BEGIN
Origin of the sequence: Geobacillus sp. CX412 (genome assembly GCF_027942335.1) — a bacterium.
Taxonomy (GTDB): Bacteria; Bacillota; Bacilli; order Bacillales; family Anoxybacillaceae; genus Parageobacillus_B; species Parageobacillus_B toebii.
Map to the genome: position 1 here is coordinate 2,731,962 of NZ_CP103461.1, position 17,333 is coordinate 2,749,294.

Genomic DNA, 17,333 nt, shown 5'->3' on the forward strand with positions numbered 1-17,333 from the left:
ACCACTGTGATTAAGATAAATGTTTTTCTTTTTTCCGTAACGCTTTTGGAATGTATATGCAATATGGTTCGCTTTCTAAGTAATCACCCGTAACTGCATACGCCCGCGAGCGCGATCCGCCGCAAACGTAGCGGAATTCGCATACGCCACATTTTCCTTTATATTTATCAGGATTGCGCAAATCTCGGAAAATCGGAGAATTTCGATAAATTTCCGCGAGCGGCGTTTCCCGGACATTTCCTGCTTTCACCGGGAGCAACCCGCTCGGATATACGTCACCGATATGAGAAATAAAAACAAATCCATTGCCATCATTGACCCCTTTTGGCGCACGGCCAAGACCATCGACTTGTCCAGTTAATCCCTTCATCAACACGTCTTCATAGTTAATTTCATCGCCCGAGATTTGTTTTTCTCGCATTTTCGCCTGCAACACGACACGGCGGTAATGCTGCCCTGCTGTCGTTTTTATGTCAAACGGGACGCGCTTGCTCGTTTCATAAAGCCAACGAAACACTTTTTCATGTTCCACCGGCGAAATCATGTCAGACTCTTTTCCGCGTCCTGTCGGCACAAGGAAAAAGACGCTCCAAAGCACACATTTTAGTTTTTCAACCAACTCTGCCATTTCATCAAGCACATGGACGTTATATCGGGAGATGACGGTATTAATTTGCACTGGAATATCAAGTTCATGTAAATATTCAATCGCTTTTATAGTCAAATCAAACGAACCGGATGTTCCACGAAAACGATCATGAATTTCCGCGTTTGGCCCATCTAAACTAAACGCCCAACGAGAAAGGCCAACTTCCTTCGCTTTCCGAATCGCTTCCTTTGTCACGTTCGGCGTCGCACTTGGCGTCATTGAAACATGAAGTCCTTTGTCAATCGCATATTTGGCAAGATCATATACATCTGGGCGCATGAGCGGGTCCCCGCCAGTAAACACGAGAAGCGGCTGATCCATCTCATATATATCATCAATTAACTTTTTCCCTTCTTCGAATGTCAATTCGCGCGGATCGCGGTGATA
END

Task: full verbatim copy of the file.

Origin of the sequence: Geobacillus sp. CX412 (genome assembly GCF_027942335.1) — a bacterium.
Taxonomy (GTDB): Bacteria; Bacillota; Bacilli; order Bacillales; family Anoxybacillaceae; genus Parageobacillus_B; species Parageobacillus_B toebii.
Map to the genome: position 1 here is coordinate 2,731,962 of NZ_CP103461.1, position 17,333 is coordinate 2,749,294.

Genomic DNA, 17,333 nt, shown 5'->3' on the forward strand with positions numbered 1-17,333 from the left:
ACCACTGTGATTAAGATAAATGTTTTTCTTTTTTCCGTAACGCTTTTGGAATGTATATGCAATATGGTTCGCTTTCTAAGTAATCACCCGTAACTGCATACGCCCGCGAGCGCGATCCGCCGCAAACGTAGCGGAATTCGCATACGCCACATTTTCCTTTATATTTATCAGGATTGCGCAAATCTCGGAAAATCGGAGAATTTCGATAAATTTCCGCGAGCGGCGTTTCCCGGACATTTCCTGCTTTCACCGGGAGCAACCCGCTCGGATATACGTCACCGATATGAGAAATAAAAACAAATCCATTGCCATCATTGACCCCTTTTGGCGCACGGCCAAGACCATCGACTTGTCCAGTTAATCCCTTCATCAACACGTCTTCATAGTTAATTTCATCGCCCGAGATTTGTTTTTCTCGCATTTTCGCCTGCAACACGACACGGCGGTAATGCTGCCCTGCTGTCGTTTTTATGTCAAACGGGACGCGCTTGCTCGTTTCATAAAGCCAACGAAACACTTTTTCATGTTCCACCGGCGAAATCATGTCAGACTCTTTTCCGCGTCCTGTCGGCACAAGGAAAAAGACGCTCCAAAGCACACATTTTAGTTTTTCAACCAACTCTGCCATTTCATCAAGCACATGGACGTTATATCGGGAGATGACGGTATTAATTTGCACTGGAATATCAAGTTCATGTAAATATTCAATCGCTTTTATAGTCAAATCAAACGAACCGGATGTTCCACGAAAACGATCATGAATTTCCGCGTTTGGCCCATCTAAACTAAACGCCCAACGAGAAAGGCCAACTTCCTTCGCTTTCCGAATCGCTTCCTTTGTCACGTTCGGCGTCGCACTTGGCGTCATTGAAACATGAAGTCCTTTGTCAATCGCATATTTGGCAAGATCATATACATCTGGGCGCATGAGCGGGTCCCCGCCAGTAAACACGAGAAGCGGCTGATCCATCTCATATATATCATCAATTAACTTTTTCCCTTCTTCGAATGTCAATTCGCGCGGATCGCGGTGATA